Geraldton Hospital doctor and nurse play down role in helping crash injured
A doctor and nurse from Geraldton Hospital have played down their role in providing vital medical support at the scene of a tragic triple fatality on Indian Ocean Road yesterday.
Dr Anthony Rengel, an emergency department doctor, and Grace Mowtschan, a registered nurse, were travelling on the road at the time of the crash and stopped to treat the 11 injured.
Word of their efforts spread in Geraldton yesterday, with one health professional lauding them for “fantastic” work in setting up a mini-hospital at the scene.
“They were in the right place at the right time,” the source said.
The pair released a media statement today saying they only did what any other person with their training would have done in the same circumstance.
“As country based clinicians, we are adept at treating patients in extreme circumstances and what occurred yesterday on Indian Ocean Road was no different,” they said.
“For us, being a doctor and nurse based in an emergency department setting meant we were able to assist in treating those injured from the side of the road.”
The duo praised the work of paramedics, police, firemen and volunteers who attended the scene.
“Although tragic circumstances, it is a great example of rural health workers and emergency services coming together to save lives,” the said.
“Out of respect to those involved and their families, we will not be commenting any further but would like to take this opportunity to remind everyone to be safe on the roads not just at Christmas, but all year round.”
A St John spokesperson publicly thanked the pair, along with Dongara St John clinical volunteer Thomas Rossen.
“The efforts made by bystanders to assist at a very traumatic scene was very much appreciated,” said area manager Hylton Northey.
Major Crash Detectives spent the night piecing together what led to the head-on crash between a ute and a minibus about 15km north of the Lancelin town turn-off.
Police have confirmed a Toyota Hilux ute was travelling north, not south as previously believed, when it clipped a camper trailer being towed by a four-wheel-drive Toyota Landcruiser, which was travelling south.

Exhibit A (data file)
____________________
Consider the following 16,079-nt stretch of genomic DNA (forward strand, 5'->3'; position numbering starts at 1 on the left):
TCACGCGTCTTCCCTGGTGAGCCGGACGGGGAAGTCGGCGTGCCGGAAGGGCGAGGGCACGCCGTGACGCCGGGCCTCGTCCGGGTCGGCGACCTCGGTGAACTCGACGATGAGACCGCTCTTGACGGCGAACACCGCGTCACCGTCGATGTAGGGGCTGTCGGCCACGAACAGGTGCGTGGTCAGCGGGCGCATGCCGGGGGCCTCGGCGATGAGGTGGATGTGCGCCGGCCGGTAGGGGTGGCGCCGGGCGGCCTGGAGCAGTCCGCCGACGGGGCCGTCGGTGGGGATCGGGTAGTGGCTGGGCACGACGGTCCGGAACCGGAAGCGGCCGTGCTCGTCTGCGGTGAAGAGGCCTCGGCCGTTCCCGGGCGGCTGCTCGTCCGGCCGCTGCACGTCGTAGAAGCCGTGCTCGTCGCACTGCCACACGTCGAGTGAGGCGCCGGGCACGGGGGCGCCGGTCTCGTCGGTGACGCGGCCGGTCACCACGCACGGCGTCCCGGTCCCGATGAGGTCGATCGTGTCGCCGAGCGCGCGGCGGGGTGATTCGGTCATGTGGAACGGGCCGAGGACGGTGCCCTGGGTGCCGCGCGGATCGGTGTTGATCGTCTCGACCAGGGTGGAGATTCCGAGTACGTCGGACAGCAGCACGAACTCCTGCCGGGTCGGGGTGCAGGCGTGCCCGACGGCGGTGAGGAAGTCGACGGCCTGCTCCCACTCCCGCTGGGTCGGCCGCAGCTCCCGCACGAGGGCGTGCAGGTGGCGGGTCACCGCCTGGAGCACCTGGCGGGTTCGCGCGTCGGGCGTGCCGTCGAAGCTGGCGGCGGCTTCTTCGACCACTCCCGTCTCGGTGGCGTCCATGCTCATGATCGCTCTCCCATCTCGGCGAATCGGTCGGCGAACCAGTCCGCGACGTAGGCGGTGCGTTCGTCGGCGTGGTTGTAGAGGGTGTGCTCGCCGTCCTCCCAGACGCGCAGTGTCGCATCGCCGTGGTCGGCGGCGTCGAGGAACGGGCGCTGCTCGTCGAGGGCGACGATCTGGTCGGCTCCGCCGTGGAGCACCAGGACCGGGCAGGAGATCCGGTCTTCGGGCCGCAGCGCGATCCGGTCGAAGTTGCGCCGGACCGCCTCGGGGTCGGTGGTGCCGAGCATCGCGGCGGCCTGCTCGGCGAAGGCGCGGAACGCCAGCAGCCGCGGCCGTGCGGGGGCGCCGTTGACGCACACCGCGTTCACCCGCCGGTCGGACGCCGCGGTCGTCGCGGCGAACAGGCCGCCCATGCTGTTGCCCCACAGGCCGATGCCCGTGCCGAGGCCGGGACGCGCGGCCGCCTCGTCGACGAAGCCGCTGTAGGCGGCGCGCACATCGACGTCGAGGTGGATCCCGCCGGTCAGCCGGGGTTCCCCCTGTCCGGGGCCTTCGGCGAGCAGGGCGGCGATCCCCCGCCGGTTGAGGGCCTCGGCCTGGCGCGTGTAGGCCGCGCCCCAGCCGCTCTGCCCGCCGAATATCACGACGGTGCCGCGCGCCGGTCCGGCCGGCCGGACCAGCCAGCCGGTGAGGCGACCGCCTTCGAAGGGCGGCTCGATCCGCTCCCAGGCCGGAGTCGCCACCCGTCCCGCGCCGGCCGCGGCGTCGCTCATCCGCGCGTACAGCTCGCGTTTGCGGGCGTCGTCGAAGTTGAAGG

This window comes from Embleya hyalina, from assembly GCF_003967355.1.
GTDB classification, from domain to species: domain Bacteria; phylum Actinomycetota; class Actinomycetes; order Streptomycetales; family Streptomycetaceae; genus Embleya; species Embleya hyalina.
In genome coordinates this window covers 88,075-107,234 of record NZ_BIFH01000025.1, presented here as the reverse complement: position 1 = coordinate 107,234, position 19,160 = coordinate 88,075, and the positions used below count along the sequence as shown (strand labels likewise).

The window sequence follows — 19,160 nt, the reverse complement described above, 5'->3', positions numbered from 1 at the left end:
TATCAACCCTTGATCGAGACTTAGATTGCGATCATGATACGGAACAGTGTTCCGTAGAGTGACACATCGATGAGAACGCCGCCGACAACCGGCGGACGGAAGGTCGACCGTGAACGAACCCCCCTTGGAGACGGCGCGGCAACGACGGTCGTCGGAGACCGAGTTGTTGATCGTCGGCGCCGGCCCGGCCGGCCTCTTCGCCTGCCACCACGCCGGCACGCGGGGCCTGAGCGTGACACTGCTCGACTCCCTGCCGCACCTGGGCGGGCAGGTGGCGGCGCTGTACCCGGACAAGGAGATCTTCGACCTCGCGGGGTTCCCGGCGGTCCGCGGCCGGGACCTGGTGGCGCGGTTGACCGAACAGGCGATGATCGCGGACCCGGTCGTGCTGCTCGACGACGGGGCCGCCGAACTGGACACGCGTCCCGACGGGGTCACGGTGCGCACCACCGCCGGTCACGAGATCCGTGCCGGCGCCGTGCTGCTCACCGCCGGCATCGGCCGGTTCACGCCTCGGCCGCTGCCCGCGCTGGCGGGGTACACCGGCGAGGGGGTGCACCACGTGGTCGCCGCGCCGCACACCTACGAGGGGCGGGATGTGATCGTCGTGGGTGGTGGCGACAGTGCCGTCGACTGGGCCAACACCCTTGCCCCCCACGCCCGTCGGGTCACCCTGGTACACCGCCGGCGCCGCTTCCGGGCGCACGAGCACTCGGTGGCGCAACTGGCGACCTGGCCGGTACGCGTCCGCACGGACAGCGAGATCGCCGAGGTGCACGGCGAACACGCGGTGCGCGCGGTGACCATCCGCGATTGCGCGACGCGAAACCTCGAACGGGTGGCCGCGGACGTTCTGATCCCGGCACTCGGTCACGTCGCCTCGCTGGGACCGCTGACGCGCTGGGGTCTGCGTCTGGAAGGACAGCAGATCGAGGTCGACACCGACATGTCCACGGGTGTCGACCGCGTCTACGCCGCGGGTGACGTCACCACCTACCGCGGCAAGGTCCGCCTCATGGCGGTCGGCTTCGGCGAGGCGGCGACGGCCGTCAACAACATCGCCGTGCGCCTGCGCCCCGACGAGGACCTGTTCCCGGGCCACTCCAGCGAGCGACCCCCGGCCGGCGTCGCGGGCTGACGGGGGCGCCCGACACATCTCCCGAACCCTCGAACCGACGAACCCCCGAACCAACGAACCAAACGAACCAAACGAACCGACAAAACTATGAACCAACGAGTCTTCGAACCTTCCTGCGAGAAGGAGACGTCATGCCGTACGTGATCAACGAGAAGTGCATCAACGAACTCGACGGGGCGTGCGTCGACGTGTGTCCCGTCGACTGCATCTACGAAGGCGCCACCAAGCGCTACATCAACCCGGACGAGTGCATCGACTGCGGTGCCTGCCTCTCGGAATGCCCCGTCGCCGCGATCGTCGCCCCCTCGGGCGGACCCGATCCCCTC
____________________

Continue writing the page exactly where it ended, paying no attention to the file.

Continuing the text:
The ute continued into the southbound lane and slammed head-on into the minibus which was also travelling south.
Traffic Cdr Scott Higgins said the Toyota Hilux, being driven by a 66-year-old man, veered into the southbound lane just after 3pm.
“It clipped a camper trailer which was being towed by a LandCruiser and then continued along in that southbound lane and hit head-on into the minibus carrying the Chinese nationals,” he said.
“It doesn’t appear that there was much slowing of speed, they hit each other at pretty high speed.”
He said at this stage there was nothing to indicate the ute driver had been speeding or had alcohol in his system and police did not think he was trying to overtake a vehicle in front of him.
“There are a number of possibilities [why], a medical episode, he was tired - has he fallen asleep, was he distracted - was he looking at something else,” he explained.
“There’s a couple of different options there so we need to look at all of them.
“If it was a medical episode then an examination will tell us that.”
Cdr Higgins said the injuries sustained by the people on the minibus ranged from life-threatening to minor and police had not yet been able to speak to any of them in detail.
The driver of the ute and a man travelling in the bus died at the scene.
Another man on the bus later died in hospital.
The sole occupant of the Landcruiser was not injured.
Twenty people were involved in the crash, with 11 transported to hospital. Eight were sent to Royal Perth Hospital, three via helicopter.
Two were taken to Joondalup Hospital and one person was taken to Sir Charles Gairdner, according to a St John Ambulance spokesman.
An 80km stretch of Indian Ocean Drive was closed until midnight Sunday as paramedics, firefighters, police and other motorists turned the roadside into a makeshift emergency department.
It was believed there were about 12 people in the two vehicles and it is understood those on the minibus were Chinese tourists.
Several people have been killed or seriously injured in crashes on the stretch of Indian Ocean Drive between Lancelin and Two Rocks in the past two years, prompting the State Government to launch a safety review last year.
The review resulted in the speed limit being lowered from 110km/h to 100km/h and a $7 million package for works to improve safety, which includes new passing lanes and installing audible line markings.
The review found most crashes did not involve tourists or risk-taking behaviour, but were due to fatigue, inattention and distracted driving.
Police have also received extra funding to boost patrols and enforcement on the highway.
Lancelin residents turned to social media to plea for a dual carriageway.
They offered their prayers to those involved in the crash but also said many of the past crashes on the road were caused by impatient drivers and “idiotic” behaviour.
Major Crash Investigators would like to speak to anyone who witnessed the crash or saw the vehicles prior to the incident. Anyone with information is urged to contact Crime Stoppers on 1800 333 000.
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